How are they doing this exactly? We can specifically look at Blackstone, the biggest private real estate owner in the United States. The sudden jump in prices in the Phoenix market caught them off guard, but they acted quickly by purchasing over 16,000 homes at a total cost of $2.5 billion in November. In October, they only spent $1 billion on homes, and even that was up from their average spending. They will handle these homes as rental properties. What might happen if they all unload in 3-5 years is still up for debate and I'm sure will be closely watched.

Decline of Foreclosures

Meanwhile, foreclosures elevated in part because of underwater borrowers who did not want to wait to get rid of their home until the market recovered. Known as strategic default, the idea that their home would never again be worth more than what they owed on it led them to hand in the keys, move out, and count their losses, leading to an increased number of abandoned homes that made many neighborhoods less appealing to potential buyers. The others that couldn't do a strategic default just opted to do a short sale and leave.

At the moment, however, foreclosures have slowed tremendously. From a year earlier, foreclosures were down 28 percent, as reported by Lender Processing Services in November.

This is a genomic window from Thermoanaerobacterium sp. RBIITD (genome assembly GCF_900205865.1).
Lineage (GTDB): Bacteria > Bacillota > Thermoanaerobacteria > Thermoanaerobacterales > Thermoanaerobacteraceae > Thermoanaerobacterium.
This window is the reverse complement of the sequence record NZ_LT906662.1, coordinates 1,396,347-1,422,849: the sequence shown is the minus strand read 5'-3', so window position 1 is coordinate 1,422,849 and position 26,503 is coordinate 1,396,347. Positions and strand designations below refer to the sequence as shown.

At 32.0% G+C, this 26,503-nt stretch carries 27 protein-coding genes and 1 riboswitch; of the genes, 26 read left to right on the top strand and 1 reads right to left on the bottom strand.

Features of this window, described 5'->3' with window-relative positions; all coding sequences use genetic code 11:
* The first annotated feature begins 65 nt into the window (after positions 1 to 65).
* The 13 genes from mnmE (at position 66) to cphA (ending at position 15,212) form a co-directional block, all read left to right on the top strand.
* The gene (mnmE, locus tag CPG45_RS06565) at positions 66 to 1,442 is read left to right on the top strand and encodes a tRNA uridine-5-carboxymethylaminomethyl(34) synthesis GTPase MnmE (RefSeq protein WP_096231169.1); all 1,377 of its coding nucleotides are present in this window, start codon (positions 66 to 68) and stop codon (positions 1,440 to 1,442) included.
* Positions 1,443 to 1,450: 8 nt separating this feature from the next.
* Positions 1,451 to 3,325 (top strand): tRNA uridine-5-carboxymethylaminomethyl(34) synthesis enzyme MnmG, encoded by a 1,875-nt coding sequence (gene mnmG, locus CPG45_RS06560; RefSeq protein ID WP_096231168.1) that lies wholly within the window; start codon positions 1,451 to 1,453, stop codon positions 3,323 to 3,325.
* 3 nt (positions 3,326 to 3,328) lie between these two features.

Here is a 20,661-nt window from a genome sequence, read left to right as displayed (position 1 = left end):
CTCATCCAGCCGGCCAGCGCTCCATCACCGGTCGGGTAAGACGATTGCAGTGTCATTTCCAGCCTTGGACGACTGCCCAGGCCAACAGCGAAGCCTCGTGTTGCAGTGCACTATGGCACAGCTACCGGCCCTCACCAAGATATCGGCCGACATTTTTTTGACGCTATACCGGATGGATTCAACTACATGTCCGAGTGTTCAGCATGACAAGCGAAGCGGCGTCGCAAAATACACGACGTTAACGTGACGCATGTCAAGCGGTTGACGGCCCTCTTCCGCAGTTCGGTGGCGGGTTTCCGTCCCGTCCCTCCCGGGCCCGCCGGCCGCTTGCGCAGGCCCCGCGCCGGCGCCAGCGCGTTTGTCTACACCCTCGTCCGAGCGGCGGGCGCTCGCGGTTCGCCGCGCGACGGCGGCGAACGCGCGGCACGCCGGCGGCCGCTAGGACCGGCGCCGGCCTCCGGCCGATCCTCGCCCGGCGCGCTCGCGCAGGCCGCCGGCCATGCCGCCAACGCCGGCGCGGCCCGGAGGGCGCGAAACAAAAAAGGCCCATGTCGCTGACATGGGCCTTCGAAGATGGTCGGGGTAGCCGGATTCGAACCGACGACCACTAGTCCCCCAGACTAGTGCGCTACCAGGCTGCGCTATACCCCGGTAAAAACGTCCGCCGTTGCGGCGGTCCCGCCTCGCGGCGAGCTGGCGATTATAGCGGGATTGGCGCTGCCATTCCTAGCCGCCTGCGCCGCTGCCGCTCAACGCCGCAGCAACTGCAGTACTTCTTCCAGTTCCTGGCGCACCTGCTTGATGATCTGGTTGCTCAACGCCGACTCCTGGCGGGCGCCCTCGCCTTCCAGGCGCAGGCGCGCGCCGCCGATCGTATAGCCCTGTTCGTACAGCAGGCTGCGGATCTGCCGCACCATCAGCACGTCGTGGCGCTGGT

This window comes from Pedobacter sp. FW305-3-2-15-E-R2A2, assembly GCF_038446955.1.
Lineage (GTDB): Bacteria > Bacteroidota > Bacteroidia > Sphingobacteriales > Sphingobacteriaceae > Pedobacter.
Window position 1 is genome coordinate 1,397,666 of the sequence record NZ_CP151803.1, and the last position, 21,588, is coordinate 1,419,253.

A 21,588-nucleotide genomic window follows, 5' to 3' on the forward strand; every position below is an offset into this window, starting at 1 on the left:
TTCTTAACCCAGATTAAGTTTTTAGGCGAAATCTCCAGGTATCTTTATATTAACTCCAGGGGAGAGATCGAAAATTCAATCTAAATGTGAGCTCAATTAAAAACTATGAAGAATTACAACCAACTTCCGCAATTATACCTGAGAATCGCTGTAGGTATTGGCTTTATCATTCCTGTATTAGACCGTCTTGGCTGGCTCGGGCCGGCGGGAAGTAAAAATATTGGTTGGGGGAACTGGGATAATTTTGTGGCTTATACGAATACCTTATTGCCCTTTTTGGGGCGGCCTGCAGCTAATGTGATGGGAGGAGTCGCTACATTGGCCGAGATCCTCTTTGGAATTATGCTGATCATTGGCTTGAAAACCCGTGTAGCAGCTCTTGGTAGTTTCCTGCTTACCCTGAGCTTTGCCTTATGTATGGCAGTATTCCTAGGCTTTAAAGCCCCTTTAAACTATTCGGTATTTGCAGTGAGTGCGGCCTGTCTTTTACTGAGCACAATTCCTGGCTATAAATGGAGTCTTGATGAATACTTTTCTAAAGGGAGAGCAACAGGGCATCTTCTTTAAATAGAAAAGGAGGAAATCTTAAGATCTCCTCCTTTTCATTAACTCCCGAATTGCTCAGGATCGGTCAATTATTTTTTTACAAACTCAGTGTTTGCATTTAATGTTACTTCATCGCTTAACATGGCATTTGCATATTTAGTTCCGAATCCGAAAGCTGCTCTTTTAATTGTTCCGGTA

Underwater homeowners who waited can now get back in the market. As prices continue to rise, home equity will go back up, causing many of these homeowners to sell now while buyers are interested and rates are still low.

While a lot of attention is being placed on the “sudden” increase in home prices, this has been sensationalized into something that is largely false. As predicted, the increases will affect the market gradually, but with all the pieces of the puzzle connecting, it’s certain they will continue rising.

Future Estimates for the Housing Market

In the last year, the combined home values went up by about $1.3 trillion, or 4.5 percent, to $23.7 trillion. This coming year, values are expected to rise an additional 3.3 percent, while the number of existing home sales is predicted to increase by a substantial 7.2 percent to nearly 5 million.

On the other hand, bond investors could run into trouble with the widening diversity of borrowers who are eligible to refinance, due to the increasing prices and continually low mortgage rates. Investments without government support, including adjustable rate mortgages, subprime bonds, and others that were made at the height of the housing boom in the mid-2000s and that trade at discounts to break even, will be affected by the high levels of financing.